When COVID-19 hit, Harvest in Newrybar decided to focus on what they thought was appropriate, and their strength: food.
Harvest’s Blair Beattie says, for the last few months they have been working closely with local growers procuring weekly local and seasonal vegetable and fruit boxes for delivery or pick up. The experience has been quite extraordinary. ‘We are creating a community of people connected to their food’, Blair says.
Harvest are passionate about food security and the opportunity to promote local producers directly to customers. ‘This created a silver lining in a challenging time for the whole community. As people went into isolation, we were able to remain relevant and keep staff employed by shifting to an online business, with the chefs cooking up frozen meals, preserves and take-home dinners, and we kept the coffee cart open to ensure caffeine was still accessible.’
Harvest became a haven for locals, and on Saturdays would have a fleet of staff delivering food to homes from Ballina to Ocean Shores, and scores of people lined up (1.5m apart) to pick up their boxes and pantry essentials.
Beattie says at times it was gruelling. ‘At the heart of it, we wanted to show up for the community, while ensuring our people were safe from harm and supported. It was a time none of us will easily forget – and it is not over yet.’
Through adversity, Harvest found an opportunity, and now have birthed a new and vibrant small business that has great potential for our local growers. ‘Our connection to the community is stronger, our relationship with suppliers is healthier, and our business continues to survive in times uncertain.’
Vege and fruit boxes are procured weekly, subject to what is available locally and seasonally during the year. None of this produce sees a synthetic chemical, herbicide or pesticide – instead they are lavished with compost teas, biochars and compost. Blair says that their customers keep coming back thanks to these growing practices that result in super tasty food harvested just hours before delivery.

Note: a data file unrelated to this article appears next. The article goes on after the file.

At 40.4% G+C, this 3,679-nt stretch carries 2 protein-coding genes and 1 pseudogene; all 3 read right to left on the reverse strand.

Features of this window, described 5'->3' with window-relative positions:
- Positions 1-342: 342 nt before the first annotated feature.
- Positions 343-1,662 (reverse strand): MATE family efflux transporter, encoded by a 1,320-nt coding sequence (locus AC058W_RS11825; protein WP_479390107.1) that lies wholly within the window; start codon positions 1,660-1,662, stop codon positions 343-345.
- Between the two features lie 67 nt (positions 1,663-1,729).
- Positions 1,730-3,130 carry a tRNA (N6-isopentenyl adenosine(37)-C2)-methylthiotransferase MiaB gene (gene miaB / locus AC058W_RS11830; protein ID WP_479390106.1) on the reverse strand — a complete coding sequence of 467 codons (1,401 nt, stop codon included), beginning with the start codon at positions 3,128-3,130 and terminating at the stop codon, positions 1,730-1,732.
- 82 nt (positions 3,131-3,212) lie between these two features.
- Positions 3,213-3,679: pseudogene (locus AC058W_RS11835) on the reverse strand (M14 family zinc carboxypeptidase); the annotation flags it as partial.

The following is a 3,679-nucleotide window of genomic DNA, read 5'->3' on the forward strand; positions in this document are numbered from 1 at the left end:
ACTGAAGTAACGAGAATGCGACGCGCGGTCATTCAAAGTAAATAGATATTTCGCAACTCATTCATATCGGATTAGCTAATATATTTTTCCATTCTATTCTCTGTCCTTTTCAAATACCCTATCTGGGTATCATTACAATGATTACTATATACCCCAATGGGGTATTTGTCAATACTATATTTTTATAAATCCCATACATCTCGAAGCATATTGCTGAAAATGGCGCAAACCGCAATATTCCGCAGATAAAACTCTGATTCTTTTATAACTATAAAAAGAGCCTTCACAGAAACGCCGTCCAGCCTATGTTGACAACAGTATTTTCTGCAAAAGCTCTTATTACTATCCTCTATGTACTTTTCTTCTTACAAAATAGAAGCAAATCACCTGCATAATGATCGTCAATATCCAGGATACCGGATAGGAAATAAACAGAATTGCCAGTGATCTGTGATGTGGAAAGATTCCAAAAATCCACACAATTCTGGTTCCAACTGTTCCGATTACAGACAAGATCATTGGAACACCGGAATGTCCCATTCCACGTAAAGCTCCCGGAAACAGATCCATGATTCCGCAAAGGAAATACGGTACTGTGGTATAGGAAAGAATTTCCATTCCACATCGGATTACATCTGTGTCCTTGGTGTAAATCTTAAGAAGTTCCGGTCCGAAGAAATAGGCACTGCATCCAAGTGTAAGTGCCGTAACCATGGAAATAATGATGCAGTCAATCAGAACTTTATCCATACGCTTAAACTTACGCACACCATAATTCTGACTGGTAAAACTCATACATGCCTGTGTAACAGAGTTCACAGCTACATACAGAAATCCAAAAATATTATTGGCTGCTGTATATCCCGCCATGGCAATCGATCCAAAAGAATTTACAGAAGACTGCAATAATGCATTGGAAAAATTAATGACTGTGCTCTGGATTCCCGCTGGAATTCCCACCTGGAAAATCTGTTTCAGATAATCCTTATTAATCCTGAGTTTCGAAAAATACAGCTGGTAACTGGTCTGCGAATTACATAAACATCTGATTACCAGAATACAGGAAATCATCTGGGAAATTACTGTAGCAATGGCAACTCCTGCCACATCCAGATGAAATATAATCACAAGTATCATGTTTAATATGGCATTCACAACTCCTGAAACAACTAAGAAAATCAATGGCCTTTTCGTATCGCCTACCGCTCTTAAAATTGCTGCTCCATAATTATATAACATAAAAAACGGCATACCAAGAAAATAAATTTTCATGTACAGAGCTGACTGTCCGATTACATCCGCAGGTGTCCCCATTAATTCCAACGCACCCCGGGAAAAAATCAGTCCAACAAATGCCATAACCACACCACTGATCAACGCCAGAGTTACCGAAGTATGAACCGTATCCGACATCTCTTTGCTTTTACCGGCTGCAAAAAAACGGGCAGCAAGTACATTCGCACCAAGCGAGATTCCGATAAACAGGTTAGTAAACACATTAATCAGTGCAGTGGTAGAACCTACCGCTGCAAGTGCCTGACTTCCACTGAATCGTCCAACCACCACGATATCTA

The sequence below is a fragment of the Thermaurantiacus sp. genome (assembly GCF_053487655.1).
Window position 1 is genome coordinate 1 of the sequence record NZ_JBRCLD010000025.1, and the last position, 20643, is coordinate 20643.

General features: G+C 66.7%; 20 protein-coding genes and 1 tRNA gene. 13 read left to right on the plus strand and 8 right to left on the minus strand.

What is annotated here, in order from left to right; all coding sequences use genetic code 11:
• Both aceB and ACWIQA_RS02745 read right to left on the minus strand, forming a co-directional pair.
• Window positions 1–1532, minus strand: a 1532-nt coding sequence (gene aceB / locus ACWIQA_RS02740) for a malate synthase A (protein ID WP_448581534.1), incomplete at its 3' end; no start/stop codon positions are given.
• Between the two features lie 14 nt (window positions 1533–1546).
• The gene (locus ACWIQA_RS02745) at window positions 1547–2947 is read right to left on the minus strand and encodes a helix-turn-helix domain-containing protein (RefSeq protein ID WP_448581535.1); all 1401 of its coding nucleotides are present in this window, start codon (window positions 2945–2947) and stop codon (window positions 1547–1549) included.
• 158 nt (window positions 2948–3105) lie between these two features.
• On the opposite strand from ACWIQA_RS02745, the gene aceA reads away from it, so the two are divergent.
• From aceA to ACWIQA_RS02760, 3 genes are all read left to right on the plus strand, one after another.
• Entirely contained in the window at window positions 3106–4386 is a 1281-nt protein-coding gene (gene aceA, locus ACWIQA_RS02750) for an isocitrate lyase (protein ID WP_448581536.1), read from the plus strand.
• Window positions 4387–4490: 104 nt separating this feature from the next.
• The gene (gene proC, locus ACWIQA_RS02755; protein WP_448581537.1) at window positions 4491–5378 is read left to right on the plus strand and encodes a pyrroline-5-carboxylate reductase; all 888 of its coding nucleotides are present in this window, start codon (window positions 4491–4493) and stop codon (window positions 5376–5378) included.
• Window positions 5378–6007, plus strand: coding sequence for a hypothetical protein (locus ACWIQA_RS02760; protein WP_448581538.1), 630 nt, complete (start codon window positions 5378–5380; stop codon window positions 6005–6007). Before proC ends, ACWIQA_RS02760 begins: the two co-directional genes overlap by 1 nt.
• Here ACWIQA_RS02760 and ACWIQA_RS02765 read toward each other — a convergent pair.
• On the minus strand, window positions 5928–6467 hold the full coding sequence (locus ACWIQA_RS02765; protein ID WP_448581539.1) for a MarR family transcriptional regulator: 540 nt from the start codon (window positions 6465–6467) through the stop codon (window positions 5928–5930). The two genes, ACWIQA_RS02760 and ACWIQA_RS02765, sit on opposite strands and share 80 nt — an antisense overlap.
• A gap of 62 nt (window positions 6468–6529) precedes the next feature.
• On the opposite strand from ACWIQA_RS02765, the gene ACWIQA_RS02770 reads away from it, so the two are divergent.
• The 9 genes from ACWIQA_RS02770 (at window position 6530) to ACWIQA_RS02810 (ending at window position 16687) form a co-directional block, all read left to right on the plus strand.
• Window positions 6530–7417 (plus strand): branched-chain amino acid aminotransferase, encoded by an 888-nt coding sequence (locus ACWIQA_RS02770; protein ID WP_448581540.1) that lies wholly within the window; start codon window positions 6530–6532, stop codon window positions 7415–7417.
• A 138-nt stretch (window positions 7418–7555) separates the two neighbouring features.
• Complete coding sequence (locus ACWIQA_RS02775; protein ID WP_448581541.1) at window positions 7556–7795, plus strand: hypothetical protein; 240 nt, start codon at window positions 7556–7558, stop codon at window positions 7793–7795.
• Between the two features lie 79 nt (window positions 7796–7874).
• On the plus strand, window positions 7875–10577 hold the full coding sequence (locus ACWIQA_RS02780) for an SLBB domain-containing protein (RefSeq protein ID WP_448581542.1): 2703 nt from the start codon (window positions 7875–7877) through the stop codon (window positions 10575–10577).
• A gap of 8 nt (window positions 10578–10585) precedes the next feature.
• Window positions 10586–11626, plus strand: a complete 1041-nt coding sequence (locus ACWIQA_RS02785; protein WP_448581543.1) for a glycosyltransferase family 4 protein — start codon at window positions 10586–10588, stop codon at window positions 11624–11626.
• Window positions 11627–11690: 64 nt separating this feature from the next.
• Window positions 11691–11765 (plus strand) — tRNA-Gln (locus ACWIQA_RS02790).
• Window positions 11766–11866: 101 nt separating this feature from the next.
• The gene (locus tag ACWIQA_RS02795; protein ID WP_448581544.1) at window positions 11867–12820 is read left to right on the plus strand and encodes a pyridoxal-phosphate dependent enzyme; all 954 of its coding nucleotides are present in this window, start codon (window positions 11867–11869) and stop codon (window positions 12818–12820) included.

Every box contains some recipes and ideas, as well as a description of the more obscure vegetables (not found in Australian supermarkets) like cassava, Okinawa spinach, and warrigal greens.
‘We especially enjoy dropping in samples of native foods from Peter Hardwick, sample products from local businesses aligned with our vision, or cuttings to ‘eat then plant’ so people are growing at home. We have a wonderful group of loyal weekly customers and hope to encourage more.
‘Our growers are amazing humans; farmers are not revered as they should be, we know them personally and have walked their land to experience their work. All have healthy growing practices – most are regenerative, which means healthy soil. The grand vision is to help shift our local food system to regenerative practices; helping transition producers and empower consumers, collaborating with stakeholders and suppliers and supporting biodiversity, drought resilience, soil rejuvination, and enhancing ecosystems.
‘We look forward to expanding the experience for our customers to workshops, education and farm visits in the near future, when and where possible.
‘Thank you to all who have supported us through this journey’, says Blair.
To find out more about Harvest, visit their website: www.harvestnewrybar.com.au.